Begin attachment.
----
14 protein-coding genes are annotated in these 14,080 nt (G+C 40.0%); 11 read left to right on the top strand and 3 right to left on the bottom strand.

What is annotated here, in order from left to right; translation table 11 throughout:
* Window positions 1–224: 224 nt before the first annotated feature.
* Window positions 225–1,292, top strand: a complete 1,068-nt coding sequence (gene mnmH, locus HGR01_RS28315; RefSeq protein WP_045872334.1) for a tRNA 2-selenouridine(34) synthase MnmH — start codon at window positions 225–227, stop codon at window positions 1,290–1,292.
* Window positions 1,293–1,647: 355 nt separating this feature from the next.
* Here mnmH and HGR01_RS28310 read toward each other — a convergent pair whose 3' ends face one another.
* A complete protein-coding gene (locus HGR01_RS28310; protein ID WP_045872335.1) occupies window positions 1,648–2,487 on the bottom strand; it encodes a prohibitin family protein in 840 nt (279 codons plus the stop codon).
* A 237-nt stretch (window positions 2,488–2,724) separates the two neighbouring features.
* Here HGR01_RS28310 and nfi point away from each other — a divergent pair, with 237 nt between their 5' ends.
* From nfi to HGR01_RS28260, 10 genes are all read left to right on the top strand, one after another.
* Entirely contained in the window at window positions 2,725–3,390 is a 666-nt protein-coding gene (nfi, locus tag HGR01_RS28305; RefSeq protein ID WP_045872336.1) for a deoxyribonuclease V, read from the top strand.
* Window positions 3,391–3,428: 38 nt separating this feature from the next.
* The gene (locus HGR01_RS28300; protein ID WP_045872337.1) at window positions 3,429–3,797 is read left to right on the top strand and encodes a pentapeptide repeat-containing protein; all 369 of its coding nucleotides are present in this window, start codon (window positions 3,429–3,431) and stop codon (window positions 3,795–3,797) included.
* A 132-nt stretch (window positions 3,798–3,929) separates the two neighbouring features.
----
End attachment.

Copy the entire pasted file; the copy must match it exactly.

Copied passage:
14 protein-coding genes are annotated in these 14,080 nt (G+C 40.0%); 11 read left to right on the top strand and 3 right to left on the bottom strand.

What is annotated here, in order from left to right; translation table 11 throughout:
* Window positions 1–224: 224 nt before the first annotated feature.
* Window positions 225–1,292, top strand: a complete 1,068-nt coding sequence (gene mnmH, locus HGR01_RS28315; RefSeq protein WP_045872334.1) for a tRNA 2-selenouridine(34) synthase MnmH — start codon at window positions 225–227, stop codon at window positions 1,290–1,292.
* Window positions 1,293–1,647: 355 nt separating this feature from the next.
* Here mnmH and HGR01_RS28310 read toward each other — a convergent pair whose 3' ends face one another.
* A complete protein-coding gene (locus HGR01_RS28310; protein ID WP_045872335.1) occupies window positions 1,648–2,487 on the bottom strand; it encodes a prohibitin family protein in 840 nt (279 codons plus the stop codon).
* A 237-nt stretch (window positions 2,488–2,724) separates the two neighbouring features.
* Here HGR01_RS28310 and nfi point away from each other — a divergent pair, with 237 nt between their 5' ends.
* From nfi to HGR01_RS28260, 10 genes are all read left to right on the top strand, one after another.
* Entirely contained in the window at window positions 2,725–3,390 is a 666-nt protein-coding gene (nfi, locus tag HGR01_RS28305; RefSeq protein ID WP_045872336.1) for a deoxyribonuclease V, read from the top strand.
* Window positions 3,391–3,428: 38 nt separating this feature from the next.
* The gene (locus HGR01_RS28300; protein ID WP_045872337.1) at window positions 3,429–3,797 is read left to right on the top strand and encodes a pentapeptide repeat-containing protein; all 369 of its coding nucleotides are present in this window, start codon (window positions 3,429–3,431) and stop codon (window positions 3,795–3,797) included.
* A 132-nt stretch (window positions 3,798–3,929) separates the two neighbouring features.